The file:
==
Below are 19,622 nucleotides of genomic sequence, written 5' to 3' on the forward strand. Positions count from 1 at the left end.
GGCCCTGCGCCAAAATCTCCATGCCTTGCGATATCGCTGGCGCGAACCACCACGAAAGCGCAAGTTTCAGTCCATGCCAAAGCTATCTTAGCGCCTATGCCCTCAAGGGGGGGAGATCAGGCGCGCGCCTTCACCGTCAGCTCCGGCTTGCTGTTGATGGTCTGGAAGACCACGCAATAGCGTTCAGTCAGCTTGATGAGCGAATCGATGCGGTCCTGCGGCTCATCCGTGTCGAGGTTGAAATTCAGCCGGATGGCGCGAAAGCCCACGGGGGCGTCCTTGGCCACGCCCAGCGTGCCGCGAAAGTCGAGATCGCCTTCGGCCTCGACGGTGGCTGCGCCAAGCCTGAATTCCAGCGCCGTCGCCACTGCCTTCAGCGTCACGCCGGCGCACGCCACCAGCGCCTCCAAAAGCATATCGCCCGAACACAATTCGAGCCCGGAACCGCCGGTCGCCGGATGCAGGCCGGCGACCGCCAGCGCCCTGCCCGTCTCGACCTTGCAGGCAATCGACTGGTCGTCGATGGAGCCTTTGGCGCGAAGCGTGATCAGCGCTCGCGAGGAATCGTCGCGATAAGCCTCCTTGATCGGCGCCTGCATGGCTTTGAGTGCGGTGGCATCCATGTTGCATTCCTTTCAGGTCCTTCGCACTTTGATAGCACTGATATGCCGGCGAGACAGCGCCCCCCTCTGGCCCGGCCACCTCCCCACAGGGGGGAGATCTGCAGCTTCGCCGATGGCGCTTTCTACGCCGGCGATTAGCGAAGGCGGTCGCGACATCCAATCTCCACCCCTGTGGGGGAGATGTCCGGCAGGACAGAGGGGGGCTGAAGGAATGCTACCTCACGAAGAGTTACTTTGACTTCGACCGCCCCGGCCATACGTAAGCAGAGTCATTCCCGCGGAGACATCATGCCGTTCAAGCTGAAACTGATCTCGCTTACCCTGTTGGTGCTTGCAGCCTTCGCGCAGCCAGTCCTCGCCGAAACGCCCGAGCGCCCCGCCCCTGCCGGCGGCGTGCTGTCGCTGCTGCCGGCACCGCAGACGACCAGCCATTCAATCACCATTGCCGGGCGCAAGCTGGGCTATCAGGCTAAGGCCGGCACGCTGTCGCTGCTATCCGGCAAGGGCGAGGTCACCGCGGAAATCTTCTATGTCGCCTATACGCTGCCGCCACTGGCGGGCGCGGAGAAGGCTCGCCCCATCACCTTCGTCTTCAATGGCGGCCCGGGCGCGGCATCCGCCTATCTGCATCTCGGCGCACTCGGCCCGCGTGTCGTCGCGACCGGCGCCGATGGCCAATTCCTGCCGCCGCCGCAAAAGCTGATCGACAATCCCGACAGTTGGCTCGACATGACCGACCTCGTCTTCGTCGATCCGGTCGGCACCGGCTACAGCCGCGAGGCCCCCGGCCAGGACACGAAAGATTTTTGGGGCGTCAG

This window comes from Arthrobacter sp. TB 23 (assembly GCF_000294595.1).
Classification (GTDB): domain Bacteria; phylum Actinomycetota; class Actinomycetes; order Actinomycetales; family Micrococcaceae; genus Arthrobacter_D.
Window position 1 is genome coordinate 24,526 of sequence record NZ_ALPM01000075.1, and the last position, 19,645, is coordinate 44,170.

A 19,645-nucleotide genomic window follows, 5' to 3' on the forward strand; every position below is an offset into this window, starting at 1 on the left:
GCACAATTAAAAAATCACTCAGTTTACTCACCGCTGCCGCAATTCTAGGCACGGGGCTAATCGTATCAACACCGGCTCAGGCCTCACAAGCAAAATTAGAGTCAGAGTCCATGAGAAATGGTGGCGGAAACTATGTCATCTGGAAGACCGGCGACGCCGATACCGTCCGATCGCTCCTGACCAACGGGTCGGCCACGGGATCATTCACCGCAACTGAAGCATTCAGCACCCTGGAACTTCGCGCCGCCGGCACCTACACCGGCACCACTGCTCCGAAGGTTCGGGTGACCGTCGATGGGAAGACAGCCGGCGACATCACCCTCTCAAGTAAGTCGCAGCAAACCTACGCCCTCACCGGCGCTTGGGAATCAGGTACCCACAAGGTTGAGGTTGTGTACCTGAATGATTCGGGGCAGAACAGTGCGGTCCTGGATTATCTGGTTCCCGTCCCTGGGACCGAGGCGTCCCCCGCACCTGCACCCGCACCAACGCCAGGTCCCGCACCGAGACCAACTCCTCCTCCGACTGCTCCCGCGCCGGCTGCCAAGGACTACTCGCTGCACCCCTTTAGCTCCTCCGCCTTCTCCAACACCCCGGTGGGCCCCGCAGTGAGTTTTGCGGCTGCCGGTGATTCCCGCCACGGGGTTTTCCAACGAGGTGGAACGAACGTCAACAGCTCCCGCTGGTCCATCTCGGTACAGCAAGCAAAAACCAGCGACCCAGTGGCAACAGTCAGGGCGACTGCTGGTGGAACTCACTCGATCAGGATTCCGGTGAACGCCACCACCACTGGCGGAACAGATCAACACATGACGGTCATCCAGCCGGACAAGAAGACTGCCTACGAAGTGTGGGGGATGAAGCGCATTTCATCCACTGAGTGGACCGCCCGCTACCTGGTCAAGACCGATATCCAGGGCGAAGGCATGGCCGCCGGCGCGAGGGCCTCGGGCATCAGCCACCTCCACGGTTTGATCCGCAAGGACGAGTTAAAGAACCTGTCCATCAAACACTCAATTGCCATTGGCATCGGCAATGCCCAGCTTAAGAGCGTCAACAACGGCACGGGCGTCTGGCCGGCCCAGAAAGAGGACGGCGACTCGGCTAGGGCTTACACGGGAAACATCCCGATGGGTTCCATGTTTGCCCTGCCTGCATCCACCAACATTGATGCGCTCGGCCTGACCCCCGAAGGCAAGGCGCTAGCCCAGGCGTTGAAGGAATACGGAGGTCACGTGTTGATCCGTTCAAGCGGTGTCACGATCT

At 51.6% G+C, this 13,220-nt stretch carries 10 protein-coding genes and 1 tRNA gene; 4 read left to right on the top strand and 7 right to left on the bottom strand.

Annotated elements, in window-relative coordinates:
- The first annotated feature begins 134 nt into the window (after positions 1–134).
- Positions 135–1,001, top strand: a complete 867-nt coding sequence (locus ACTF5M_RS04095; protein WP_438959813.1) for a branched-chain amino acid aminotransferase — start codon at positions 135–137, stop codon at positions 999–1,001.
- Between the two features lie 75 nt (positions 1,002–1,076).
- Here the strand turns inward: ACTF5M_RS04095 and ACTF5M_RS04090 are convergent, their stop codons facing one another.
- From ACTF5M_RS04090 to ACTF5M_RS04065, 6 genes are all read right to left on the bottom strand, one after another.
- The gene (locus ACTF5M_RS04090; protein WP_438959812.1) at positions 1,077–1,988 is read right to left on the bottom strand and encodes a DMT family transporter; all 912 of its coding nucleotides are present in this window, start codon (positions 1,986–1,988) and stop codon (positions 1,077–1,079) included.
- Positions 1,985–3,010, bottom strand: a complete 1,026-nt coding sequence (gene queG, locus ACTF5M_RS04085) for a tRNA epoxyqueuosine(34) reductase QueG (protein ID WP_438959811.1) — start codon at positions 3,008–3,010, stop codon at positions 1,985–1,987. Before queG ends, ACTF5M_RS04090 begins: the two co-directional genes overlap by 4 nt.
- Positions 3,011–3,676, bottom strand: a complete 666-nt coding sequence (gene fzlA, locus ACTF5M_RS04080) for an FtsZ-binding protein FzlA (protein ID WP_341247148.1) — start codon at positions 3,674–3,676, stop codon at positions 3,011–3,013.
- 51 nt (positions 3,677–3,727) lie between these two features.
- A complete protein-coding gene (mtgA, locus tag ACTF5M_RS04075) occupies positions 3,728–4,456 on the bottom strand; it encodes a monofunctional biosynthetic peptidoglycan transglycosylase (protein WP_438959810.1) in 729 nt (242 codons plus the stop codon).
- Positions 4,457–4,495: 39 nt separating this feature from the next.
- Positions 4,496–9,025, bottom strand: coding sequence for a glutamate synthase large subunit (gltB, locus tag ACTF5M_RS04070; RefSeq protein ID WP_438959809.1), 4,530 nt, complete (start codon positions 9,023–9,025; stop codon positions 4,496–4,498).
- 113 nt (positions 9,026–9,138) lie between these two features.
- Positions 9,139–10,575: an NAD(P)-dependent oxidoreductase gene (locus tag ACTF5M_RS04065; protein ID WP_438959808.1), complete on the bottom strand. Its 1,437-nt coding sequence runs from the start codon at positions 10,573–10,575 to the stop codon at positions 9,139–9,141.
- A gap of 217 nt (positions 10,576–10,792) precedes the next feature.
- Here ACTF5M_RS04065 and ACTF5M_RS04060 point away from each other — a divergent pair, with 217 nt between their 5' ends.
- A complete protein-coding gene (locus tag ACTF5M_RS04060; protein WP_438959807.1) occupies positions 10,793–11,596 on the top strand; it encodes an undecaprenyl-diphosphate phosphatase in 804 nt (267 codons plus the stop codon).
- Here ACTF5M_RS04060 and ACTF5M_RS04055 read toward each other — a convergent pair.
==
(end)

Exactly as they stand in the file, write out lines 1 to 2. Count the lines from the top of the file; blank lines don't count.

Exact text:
Below are 19,622 nucleotides of genomic sequence, written 5' to 3' on the forward strand. Positions count from 1 at the left end.
GGCCCTGCGCCAAAATCTCCATGCCTTGCGATATCGCTGGCGCGAACCACCACGAAAGCGCAAGTTTCAGTCCATGCCAAAGCTATCTTAGCGCCTATGCCCTCAAGGGGGGGAGATCAGGCGCGCGCCTTCACCGTCAGCTCCGGCTTGCTGTTGATGGTCTGGAAGACCACGCAATAGCGTTCAGTCAGCTTGATGAGCGAATCGATGCGGTCCTGCGGCTCATCCGTGTCGAGGTTGAAATTCAGCCGGATGGCGCGAAAGCCCACGGGGGCGTCCTTGGCCACGCCCAGCGTGCCGCGAAAGTCGAGATCGCCTTCGGCCTCGACGGTGGCTGCGCCAAGCCTGAATTCCAGCGCCGTCGCCACTGCCTTCAGCGTCACGCCGGCGCACGCCACCAGCGCCTCCAAAAGCATATCGCCCGAACACAATTCGAGCCCGGAACCGCCGGTCGCCGGATGCAGGCCGGCGACCGCCAGCGCCCTGCCCGTCTCGACCTTGCAGGCAATCGACTGGTCGTCGATGGAGCCTTTGGCGCGAAGCGTGATCAGCGCTCGCGAGGAATCGTCGCGATAAGCCTCCTTGATCGGCGCCTGCATGGCTTTGAGTGCGGTGGCATCCATGTTGCATTCCTTTCAGGTCCTTCGCACTTTGATAGCACTGATATGCCGGCGAGACAGCGCCCCCCTCTGGCCCGGCCACCTCCCCACAGGGGGGAGATCTGCAGCTTCGCCGATGGCGCTTTCTACGCCGGCGATTAGCGAAGGCGGTCGCGACATCCAATCTCCACCCCTGTGGGGGAGATGTCCGGCAGGACAGAGGGGGGCTGAAGGAATGCTACCTCACGAAGAGTTACTTTGACTTCGACCGCCCCGGCCATACGTAAGCAGAGTCATTCCCGCGGAGACATCATGCCGTTCAAGCTGAAACTGATCTCGCTTACCCTGTTGGTGCTTGCAGCCTTCGCGCAGCCAGTCCTCGCCGAAACGCCCGAGCGCCCCGCCCCTGCCGGCGGCGTGCTGTCGCTGCTGCCGGCACCGCAGACGACCAGCCATTCAATCACCATTGCCGGGCGCAAGCTGGGCTATCAGGCTAAGGCCGGCACGCTGTCGCTGCTATCCGGCAAGGGCGAGGTCACCGCGGAAATCTTCTATGTCGCCTATACGCTGCCGCCACTGGCGGGCGCGGAGAAGGCTCGCCCCATCACCTTCGTCTTCAATGGCGGCCCGGGCGCGGCATCCGCCTATCTGCATCTCGGCGCACTCGGCCCGCGTGTCGTCGCGACCGGCGCCGATGGCCAATTCCTGCCGCCGCCGCAAAAGCTGATCGACAATCCCGACAGTTGGCTCGACATGACCGACCTCGTCTTCGTCGATCCGGTCGGCACCGGCTACAGCCGCGAGGCCCCCGGCCAGGACACGAAAGATTTTTGGGGCGTCAG